Oklahoma’s Ending the HIV Epidemic Efforts Extend Reach to People in Rural Areas

Content From: HIV.govPublished: December 08, 20233 min read



State and local partners in Oklahoma are collaborating to advance the Ending the HIV Epidemic in the U.S. (EHE) initiative. Oklahoma is one of seven states with a substantial number of HIV diagnoses in rural areas prioritized in the EHE initiative. Partners’ work to meet the needs of individuals with or experiencing risk for HIV in rural areas were highlighted during a visit by staff of the HHS Office of the Assistant Secretary for Health (OASH).

During the visit, CAPT John Oguntomilade, BDS, MPH, PhD, EHE Initiative Coordination Lead for OASH, conferred with staff at the Oklahoma State Department of Health (OSDH) responsible for implementing aspects of the EHE initiative, visited community providers, and participated in a community engagement session. 

During a briefing, OSDH staff noted that while most of the state’s HIV cases are concentrated in Oklahoma City and Tulsa, people with diagnosed HIV live in 73 of the state’s 77 counties, many of which are designated medically underserved areas. State officials also highlighted challenges associated with stigma, transportation, food and housing insecurity, and the few health professionals serving rural communities.

Strategies to Reach Rural Populations

CAPT Oguntomilade commended OSDH strategies and outreach efforts to reach people who need HIV services in all 77 counties, these include:

  • Providing clinical outreach: OSDH staff conduct one-on-one visits with clinicians to expand their capacity to routinize opt-out HIV testing, deliver HIV care, and provide HIV prevention services, including PrEP.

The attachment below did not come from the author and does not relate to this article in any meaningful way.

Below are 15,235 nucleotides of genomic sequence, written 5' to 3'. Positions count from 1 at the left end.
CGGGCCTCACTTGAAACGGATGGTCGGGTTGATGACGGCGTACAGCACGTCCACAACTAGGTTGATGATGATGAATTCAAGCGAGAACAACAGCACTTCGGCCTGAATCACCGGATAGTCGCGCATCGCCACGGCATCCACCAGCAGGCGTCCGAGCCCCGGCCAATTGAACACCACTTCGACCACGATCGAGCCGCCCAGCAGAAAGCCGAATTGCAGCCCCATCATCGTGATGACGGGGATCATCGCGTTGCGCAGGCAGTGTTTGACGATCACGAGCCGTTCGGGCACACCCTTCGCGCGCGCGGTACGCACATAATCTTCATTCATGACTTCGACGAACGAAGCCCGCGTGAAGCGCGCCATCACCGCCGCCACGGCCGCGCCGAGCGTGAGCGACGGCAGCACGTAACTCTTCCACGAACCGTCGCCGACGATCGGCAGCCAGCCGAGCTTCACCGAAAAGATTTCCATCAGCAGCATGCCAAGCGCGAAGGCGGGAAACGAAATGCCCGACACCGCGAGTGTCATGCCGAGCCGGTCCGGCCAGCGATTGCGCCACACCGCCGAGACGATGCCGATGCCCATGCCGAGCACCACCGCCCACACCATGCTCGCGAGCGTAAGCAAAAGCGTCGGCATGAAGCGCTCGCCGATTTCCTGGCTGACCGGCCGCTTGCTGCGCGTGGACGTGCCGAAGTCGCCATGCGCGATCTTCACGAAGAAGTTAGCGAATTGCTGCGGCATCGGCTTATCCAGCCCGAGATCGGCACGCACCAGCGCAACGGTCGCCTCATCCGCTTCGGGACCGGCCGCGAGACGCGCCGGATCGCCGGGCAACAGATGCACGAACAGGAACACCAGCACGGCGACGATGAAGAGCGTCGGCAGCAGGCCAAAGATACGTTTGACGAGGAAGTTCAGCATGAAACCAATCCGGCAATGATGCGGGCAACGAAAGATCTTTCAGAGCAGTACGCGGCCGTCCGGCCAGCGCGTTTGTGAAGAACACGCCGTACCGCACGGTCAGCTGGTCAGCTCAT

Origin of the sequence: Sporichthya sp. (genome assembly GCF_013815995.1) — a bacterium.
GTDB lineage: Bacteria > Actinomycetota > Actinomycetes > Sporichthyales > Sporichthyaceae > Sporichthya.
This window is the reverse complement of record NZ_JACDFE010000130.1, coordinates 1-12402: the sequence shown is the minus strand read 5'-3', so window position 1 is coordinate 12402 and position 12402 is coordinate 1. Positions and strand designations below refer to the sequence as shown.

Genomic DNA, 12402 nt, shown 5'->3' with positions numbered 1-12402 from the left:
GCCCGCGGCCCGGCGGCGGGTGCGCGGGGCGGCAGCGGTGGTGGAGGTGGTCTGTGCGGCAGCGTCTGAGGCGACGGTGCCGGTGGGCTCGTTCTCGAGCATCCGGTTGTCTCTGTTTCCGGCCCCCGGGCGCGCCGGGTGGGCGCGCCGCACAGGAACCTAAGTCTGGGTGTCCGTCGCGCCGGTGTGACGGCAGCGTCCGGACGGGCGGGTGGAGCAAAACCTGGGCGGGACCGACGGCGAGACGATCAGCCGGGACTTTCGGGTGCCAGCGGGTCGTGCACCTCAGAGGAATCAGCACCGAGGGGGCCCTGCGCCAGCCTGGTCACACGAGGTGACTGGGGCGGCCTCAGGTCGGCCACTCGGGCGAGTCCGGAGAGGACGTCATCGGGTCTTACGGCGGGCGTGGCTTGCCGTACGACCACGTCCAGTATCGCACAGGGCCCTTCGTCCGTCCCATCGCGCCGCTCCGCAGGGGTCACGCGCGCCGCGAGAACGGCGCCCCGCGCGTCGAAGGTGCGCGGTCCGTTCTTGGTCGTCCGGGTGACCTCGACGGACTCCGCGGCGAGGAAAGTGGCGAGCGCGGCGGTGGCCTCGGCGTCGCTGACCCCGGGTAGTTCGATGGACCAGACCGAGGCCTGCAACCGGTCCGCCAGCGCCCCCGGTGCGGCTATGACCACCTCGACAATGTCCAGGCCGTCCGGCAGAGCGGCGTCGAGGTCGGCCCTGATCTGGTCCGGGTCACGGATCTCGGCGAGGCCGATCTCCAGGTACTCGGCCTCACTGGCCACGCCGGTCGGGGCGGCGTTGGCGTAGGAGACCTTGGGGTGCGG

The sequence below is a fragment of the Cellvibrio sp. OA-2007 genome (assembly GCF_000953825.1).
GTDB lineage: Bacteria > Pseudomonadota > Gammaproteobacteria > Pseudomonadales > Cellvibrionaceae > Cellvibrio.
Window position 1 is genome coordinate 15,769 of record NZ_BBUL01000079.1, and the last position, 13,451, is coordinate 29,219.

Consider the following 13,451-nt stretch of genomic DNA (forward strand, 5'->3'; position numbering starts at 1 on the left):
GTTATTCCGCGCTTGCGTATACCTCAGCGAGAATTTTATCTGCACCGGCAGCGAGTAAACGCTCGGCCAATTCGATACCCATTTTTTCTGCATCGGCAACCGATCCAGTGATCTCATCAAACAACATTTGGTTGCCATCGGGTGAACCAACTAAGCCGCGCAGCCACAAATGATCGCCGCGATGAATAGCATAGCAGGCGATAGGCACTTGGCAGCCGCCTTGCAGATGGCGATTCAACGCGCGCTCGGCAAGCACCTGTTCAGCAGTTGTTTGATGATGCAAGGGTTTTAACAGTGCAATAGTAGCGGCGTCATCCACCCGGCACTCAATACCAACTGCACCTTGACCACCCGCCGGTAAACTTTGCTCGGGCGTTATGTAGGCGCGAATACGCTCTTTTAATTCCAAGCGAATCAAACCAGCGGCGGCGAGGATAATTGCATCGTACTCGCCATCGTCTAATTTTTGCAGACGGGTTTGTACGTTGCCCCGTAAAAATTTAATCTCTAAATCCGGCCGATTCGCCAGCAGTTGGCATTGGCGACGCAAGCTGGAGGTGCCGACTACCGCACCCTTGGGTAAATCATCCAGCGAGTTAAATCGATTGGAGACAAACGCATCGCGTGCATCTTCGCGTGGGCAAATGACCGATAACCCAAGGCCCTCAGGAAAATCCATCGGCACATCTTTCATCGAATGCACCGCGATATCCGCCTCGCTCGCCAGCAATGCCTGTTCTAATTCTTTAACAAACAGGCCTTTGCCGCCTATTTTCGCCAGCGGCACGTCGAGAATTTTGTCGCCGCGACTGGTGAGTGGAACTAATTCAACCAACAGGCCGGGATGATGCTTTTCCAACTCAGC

• Expanding care capacity: The state’s EHE and STIs Tele-ECHOExit Disclaimer, a tele-mentoring program managed by a team of HIV specialists at Oklahoma State University, helps clinicians provide HIV services in primary care settings.
  • Offering transportation support: To support engagement in HIV care for people who experience transportation barriers, OSDH has contracted to provide rides to clinic appointments and pharmacies.

During visits to four community organizations and clinics involved in EHE implementation, the local partners discussed work in their communities and beyond, including these efforts to reach and serve people who need HIV services in rural parts of the state:

  • Tulsa CaresExit Disclaimer serves clients from the city and 22 rural counties in northeastern Oklahoma. They provide HIV and hepatitis C medical care with wraparound services that include health care navigation, Medicaid enrollment assistance, transportation assistance, mental health services, food services, and housing services.
  • H.O.P.E. Testing ClinicExit Disclaimer in Tulsa deploys mobile vans to provide HIV testing, PrEP information, and linkage to rapid start treatment to clients in rural areas.
  • Oklahoma City Indian ClinicExit Disclaimer, an Urban Indian Clinic funded by the Indian Health Service, operates a state-of-the-art pharmacy so clients can pick up PrEP, HIV treatment, and other prescriptions during clinic visits or request refills by mail. The clinic also supports HIV and STI services in rural areas.
  • New Hope Wellness CenterExit Disclaimer in Oklahoma City serves minority and LGBTQ+ communities. Among its services are delivery of at-home rapid HIV test kits to rural clients and a mobile clinic. With support of EHE funding, New Hope expanded its HIV services to serve clients who were facing wait times to be seen at the other area HIV clinic.

Participants on the visit included LT Erica Bussey-Jones, Analyst (OASH Region 6). Staff from OSDH’s Sexual Health and Harm Reduction Service participating included, Director Terrainia Harris, MPH; Atonbara Sowemimo, Administrative Program Manager, Prevention and Harm Reduction; Maria Mancebo, Prevention and EHE Programs Manager; Kyle Boston, Administrative Program Manager, Interventions; and others.